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TCM Silent Film Schedule: March

TCM’s regular Silent Film Sunday feature went on hiatus for 31 Days of Oscar. And although that is now over, it does not return until March 16, the second Sunday in the month (March 9 is honoring Shirley Temple). But there’s great news for silent film fans, even with the shortened schedule. Through the latter half of the month, TCM will air 11 different silent films. There are some truly great films being shown, so here’s the full rundown:

The Scar of Shame: This film carries quite a lot of historical significance. It’s one of the earliest examples of a race film out there, and features an all African-American. The film was the final work of the Colored Players Film Corporation. The company produced only four films, and only this and one other survive to this day.

Beau Brummel: This historical drama starring John Barrymore and Mary Astor took place during their affair. The film survives in varying lengths, and based on the TCM website, it looks like they’re airing the full version.

Two Arabian Knights: Another Mary Astor film, this won Best Comic Direction at the first Academy Awards, the only time comic direction had it’s own category.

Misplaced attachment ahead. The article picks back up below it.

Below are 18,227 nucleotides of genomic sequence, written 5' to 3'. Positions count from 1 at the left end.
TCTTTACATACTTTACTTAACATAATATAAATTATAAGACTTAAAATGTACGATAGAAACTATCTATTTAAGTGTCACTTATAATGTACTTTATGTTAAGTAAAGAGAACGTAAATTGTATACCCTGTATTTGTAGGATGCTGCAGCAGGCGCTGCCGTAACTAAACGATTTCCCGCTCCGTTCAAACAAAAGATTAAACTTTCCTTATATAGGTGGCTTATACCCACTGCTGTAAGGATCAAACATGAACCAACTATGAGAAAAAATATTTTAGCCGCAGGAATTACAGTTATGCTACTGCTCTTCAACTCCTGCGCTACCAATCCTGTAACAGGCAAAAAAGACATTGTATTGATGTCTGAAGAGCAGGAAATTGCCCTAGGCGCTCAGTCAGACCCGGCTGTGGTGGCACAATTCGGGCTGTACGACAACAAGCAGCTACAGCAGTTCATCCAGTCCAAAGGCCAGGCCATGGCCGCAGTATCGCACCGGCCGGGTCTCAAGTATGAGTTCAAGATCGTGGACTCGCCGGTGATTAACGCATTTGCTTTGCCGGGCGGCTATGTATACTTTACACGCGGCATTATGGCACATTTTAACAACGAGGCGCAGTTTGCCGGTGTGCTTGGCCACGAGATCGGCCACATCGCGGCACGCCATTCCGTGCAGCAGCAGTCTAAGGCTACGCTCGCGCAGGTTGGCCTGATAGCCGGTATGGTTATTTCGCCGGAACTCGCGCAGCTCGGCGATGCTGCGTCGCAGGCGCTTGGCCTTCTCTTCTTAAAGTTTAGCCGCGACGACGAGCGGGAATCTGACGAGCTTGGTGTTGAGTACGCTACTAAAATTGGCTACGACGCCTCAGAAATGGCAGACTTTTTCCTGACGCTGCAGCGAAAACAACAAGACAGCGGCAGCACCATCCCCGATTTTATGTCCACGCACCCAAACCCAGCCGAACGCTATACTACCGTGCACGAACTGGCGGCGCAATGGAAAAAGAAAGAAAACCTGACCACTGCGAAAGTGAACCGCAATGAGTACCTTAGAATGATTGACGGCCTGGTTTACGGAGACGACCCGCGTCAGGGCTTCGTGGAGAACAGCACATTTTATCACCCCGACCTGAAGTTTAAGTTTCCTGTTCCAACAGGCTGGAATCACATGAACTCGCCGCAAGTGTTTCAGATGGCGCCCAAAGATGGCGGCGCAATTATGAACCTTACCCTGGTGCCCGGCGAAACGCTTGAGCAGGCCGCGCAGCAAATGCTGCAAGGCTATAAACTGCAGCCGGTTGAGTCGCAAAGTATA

The Gold Rush was only Charlie Chaplin’s third full length feature, and his second comedic feature. It is also reportedly the highest grossing silent comedy of all time. If you haven’t seen this one yet, make sure you do. It’s Chaplin operating at the height of his abilities, and is one of the best silent comedies you’ll ever see.

Girl Shy: Another great silent comedy is featured here, this one starring Harold Lloyd. After having worked alongside Hal Roach for nearly his entire career, this was his first independent production. It was the latest in a series of big hits for Lloyd.

West of Zanzibar: This is a film made special by both the director and the cast. Those familiar with the director Tod Browning know that he was a master a creating creepy and unsettling environments. This film is no different. Making it even better are the two leading men: Lon Chaney and Lionel Barrymore. Chaney and Browning were always a great combination, and this time is no different.

Dr. Jekyll and Mr. Hyde: This 1920 version is one of the more well known adaptations of the story. With a great performance by John Barrymore, it is certainly worthy of viewing.

One of DW Griffith’s greatest epics, it’s also the last time he worked with his frequent collaborators Lillian and Dorothy Gish. Following this film, the commercial decline of Griffith’s career began.

Sherlock Holmes: This 1922 Holmes film stars John Barrymore, and is also notable for having the debut of William Powell and Roland Young. The film was lost until the 1970s, at which point it was partially restored. The complete version is still not available.

The Racket: This great crime picture was one of the films nominated for the top prize at the first Academy Awards. Dark and gritty, it’s filled with realistic characters and great character actors.

The First Auto: This comedy about the transition of people traveling from horses to cars is mostly silent. There are, however, a few lines of dialogue due to the Vitaphone system, the same technology that made The Jazz Singer possible.


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